|Medical Privacy Regulations|
January 3, 2000
VIA FACSIMILE 202-260-3053
The Honorable Donna Shalala
Dear Secretary Shalala:
We are writing to provide our comments on the Department of Health and Human Services' proposed rule for the privacy of individually identifiable health information that was recently included in the Federal Register. As you know, the proposed rule could potentially impact public elementary and secondary schools and the rights of parents. It is in that context that we write to you.
As we understand it, the rule proposes to put in place the first-ever set of national standards to protect the privacy of Americans' personal health records. The standards would apply to medical records created by health care providers, hospitals, health plans and health care clearinghouses that are either transmitted or maintained electronically, and the paper printouts created from such records. The rule protects from disclosure to third parties electronically maintained individually identifiable health information, without the specific authorization of the subject of the information.
Our concern is the proposed rule appears to supersede, or at a minimum create ambiguity as to the applicability of the Family Educational Rights and Privacy Act (FERPA). As we read the rule, it could be potentially construed to supersede the rights of parents under FERPA, something we believe you should avoid. As you may know, FERPA gives parents the right to access "education records" of their unemancipated minor children.
Under FERPA, the term "education records" means ". . . those records, fields, documents, and other materials, which --- (i)contain information directly related to a student; and (ii) are maintained by an educational agency or institution, or by a person acting for such agency or institution." 20 USC 1232g(a)(4) Under FERPA, we believe it is clear that parents have the right to access not only education records but also health records maintained by an educational agency or institution on their unemancipated minor child. Under the proposed rule, such electronic health records would appear to be protected, even from disclosure to parents, unless the the child consented. For the sake of clarity, only one law (i.e. FERPA) should govern K-12 student records, whether health records or traditional education records.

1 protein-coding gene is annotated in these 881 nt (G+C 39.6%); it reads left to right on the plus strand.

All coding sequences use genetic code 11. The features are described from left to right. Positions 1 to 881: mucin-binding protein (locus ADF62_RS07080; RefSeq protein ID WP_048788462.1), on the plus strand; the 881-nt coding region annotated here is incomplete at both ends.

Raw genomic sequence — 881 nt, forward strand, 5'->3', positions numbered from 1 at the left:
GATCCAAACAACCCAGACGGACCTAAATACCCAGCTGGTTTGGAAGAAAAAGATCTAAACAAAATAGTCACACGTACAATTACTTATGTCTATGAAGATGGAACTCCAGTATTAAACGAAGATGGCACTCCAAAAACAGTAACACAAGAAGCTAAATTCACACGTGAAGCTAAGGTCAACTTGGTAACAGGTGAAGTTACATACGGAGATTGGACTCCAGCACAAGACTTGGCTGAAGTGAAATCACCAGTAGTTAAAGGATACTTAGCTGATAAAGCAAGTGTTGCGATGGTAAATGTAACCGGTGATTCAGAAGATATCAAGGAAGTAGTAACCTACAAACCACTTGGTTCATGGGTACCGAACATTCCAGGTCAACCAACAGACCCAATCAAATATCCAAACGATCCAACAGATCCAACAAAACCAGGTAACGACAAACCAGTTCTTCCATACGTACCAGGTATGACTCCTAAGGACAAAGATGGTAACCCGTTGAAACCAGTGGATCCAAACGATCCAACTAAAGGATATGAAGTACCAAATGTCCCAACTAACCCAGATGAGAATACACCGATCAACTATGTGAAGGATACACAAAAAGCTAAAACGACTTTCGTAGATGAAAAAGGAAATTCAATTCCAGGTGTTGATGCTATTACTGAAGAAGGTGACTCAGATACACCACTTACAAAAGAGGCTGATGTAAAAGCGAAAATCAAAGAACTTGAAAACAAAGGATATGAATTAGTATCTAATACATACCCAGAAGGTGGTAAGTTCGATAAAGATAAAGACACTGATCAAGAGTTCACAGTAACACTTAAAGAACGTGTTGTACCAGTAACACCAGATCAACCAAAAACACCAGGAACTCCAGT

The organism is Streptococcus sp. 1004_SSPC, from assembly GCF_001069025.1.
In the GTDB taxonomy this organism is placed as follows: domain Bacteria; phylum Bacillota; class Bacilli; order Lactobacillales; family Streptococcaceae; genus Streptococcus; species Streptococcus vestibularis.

Under the proposed rule, a "health care provider" is defined as:
"5. Health care provider. Section 1171(3) of the Act defines "health care provider" as a "provider of medical services as defined in section 1861(u) of the Act, a provider of medical or other health services as defined in section 1861(s) of the Act, and any other person who furnishes health care services or supplies." We [HHS] are proposing to define "health care provider" as the Act does, and clarify that a health care provider is limited to any person or organization that furnishes, bills, or is paid for, health care services or supplies in the normal course of business. This definition would include a researcher who provides health care to the subjects of research, free clinics, and a health clinic or licensed health care professional located at a school or business." 64 Federal Register 59930